It was a very long drive. On a very hot day. But some things just Have To Be Done.
Mr B and I were driving to Kent to visit his cousin, Doreen, who is 95 years old and
Indomitable. Except that, having fallen out of bed the night before, her Indomitability was under a certain amount of strain. When I telephoned her just before we left home to remind her that we were coming and should arrive on her doorstep in approximately
two hours time, she had clearly forgotten we were coming.
Not to worry, I said cheerfully, I was bringing chicken soup, baguette, home-made apple and blackberry pie plus cream with us so there was no need
to worry about anything at all. Doreen sounded relieved - and happy at the thought of visitors. Especially ones bearing chicken soup and home-made pie.
The reason why Mr B is so much younger than his cousin
is because her mother was one of the first born in a family of thirteen children, while Mr B's father was one of the last born. I know all this because Doreen had loaned me, on our last visit, a veritable treasure trove of photographs and birth, marriage and
death certificates. As a result I had managed to draw up a pictorial chart of all the children of Arthur John Ball and their off-spring - which was a welcome diversion from trying to locate a particularly stubborn ancestor of mine, hidden somewhere on my own
family tree and refusing to be found.
That borrowed treasure trove was the other reason why we needed to pay Doreen a visit - we had to return her precious haul of family memories. Mr B said why didn't we
just post the whole packet back to her - but, family historian that I am, I simply couldn't take the risk of them going Missing In Transit. I would never, ever have forgiven myself.
Mr B, in the passenger
seat, was supposed to be navigating but his skills as a satnav leave much to be desired in my opinion. However as my driving, in his opinion, leaves just as much to be desired, you could say that by the time we arrived at our destination we were both equally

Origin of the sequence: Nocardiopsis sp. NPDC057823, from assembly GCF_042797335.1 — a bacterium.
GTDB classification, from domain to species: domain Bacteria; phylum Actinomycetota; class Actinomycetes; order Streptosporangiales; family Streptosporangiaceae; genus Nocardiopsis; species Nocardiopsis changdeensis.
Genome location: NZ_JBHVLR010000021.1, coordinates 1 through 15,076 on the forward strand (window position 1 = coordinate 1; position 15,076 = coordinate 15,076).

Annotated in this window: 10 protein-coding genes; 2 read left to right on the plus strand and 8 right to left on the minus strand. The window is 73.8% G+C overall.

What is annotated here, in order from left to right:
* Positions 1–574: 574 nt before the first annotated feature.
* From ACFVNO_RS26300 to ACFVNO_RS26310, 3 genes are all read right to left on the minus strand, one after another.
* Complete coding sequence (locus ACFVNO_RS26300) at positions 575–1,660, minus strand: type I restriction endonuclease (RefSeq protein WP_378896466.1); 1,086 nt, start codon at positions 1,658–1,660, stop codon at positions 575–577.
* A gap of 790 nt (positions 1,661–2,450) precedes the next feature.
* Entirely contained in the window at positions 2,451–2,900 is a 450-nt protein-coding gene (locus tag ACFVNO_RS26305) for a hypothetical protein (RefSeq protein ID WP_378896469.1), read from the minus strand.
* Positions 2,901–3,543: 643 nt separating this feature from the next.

hot and bothered - but the honours were even.
Cooking in Doreen's kitchen was a challenge as I couldn't for the life of me find bowls or saucepans, nor could I light the gas cooker. I felt quite ridiculously
proud of myself when I finally worked out the controls on the microwave and had the astonishing brainwave of using mugs for our soup. We set down to quite a feast, though I say so myself as shouldn't (as my dear Mum would have chided me.) By the time we had
laced our (cold) apple and blackberry pie with cream, we were a Merry Threesome indeed. They say, don't they, that chicken soup is Food for the Soul? If that is, indeed, true then my choice was an excellent one, especially as it could be dispensed in a mug.
I have written about the Indomitable Doreen before - she is, I told her, one of my role models should I live to the Truly Great Age of 95. I admire the way she never accepts help with anything until she has tried it
for herself. "Don't you dare wash up!" she warned me, "I will need something to do after you've gone!" I have enormous respect for anyone who, at the age of 95, still exercises daily and faces each day with pleasure at still being alive, still enjoying the
company of Charlie the budgerigar, still able - despite her failing eye-sight and with the help of a magnifying glass - to study the photographs of our family we brought to show her.
Most of all, I love the way she never goes to sleep without a "goodnight" phone call to her younger sister. "They put us to shame!" commented my own Little Sister when I relayed this remarkable fact to her. I like to think, however, that if we two were
living alone, in our Old Age,we might perhaps do the same.
Love Between Sisters. The Indomitable Doreen knows just how important it is.
As so do I.